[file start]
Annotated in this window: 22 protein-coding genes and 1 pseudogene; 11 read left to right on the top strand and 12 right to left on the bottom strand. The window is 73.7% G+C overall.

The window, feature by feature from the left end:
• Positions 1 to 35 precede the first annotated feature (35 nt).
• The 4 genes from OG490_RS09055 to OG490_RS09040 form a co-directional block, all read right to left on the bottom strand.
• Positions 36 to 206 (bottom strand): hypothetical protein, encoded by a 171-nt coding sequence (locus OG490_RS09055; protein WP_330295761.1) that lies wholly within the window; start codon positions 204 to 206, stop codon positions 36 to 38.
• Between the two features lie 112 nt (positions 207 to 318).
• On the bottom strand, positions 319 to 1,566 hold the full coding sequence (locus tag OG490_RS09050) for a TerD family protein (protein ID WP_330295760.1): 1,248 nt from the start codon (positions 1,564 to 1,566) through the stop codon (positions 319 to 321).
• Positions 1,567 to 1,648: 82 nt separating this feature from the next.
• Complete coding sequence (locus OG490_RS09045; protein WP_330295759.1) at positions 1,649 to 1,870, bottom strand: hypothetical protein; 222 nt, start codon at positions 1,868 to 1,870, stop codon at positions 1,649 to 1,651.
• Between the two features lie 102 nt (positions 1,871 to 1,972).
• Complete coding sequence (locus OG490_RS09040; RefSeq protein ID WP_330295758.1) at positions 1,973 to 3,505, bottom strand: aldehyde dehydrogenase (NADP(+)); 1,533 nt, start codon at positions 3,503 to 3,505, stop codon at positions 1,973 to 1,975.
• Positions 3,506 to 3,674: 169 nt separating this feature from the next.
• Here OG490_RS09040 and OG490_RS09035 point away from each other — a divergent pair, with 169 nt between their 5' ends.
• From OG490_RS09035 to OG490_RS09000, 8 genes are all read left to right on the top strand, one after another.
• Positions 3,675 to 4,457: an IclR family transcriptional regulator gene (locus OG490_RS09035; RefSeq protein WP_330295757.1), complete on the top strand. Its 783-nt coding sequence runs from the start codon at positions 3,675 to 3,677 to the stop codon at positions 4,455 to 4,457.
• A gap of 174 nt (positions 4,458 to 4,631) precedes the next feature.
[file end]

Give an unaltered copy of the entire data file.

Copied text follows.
Annotated in this window: 22 protein-coding genes and 1 pseudogene; 11 read left to right on the top strand and 12 right to left on the bottom strand. The window is 73.7% G+C overall.

The window, feature by feature from the left end:
• Positions 1 to 35 precede the first annotated feature (35 nt).
• The 4 genes from OG490_RS09055 to OG490_RS09040 form a co-directional block, all read right to left on the bottom strand.
• Positions 36 to 206 (bottom strand): hypothetical protein, encoded by a 171-nt coding sequence (locus OG490_RS09055; protein WP_330295761.1) that lies wholly within the window; start codon positions 204 to 206, stop codon positions 36 to 38.
• Between the two features lie 112 nt (positions 207 to 318).
• On the bottom strand, positions 319 to 1,566 hold the full coding sequence (locus tag OG490_RS09050) for a TerD family protein (protein ID WP_330295760.1): 1,248 nt from the start codon (positions 1,564 to 1,566) through the stop codon (positions 319 to 321).
• Positions 1,567 to 1,648: 82 nt separating this feature from the next.
• Complete coding sequence (locus OG490_RS09045; protein WP_330295759.1) at positions 1,649 to 1,870, bottom strand: hypothetical protein; 222 nt, start codon at positions 1,868 to 1,870, stop codon at positions 1,649 to 1,651.
• Between the two features lie 102 nt (positions 1,871 to 1,972).
• Complete coding sequence (locus OG490_RS09040; RefSeq protein ID WP_330295758.1) at positions 1,973 to 3,505, bottom strand: aldehyde dehydrogenase (NADP(+)); 1,533 nt, start codon at positions 3,503 to 3,505, stop codon at positions 1,973 to 1,975.
• Positions 3,506 to 3,674: 169 nt separating this feature from the next.
• Here OG490_RS09040 and OG490_RS09035 point away from each other — a divergent pair, with 169 nt between their 5' ends.
• From OG490_RS09035 to OG490_RS09000, 8 genes are all read left to right on the top strand, one after another.
• Positions 3,675 to 4,457: an IclR family transcriptional regulator gene (locus OG490_RS09035; RefSeq protein WP_330295757.1), complete on the top strand. Its 783-nt coding sequence runs from the start codon at positions 3,675 to 3,677 to the stop codon at positions 4,455 to 4,457.
• A gap of 174 nt (positions 4,458 to 4,631) precedes the next feature.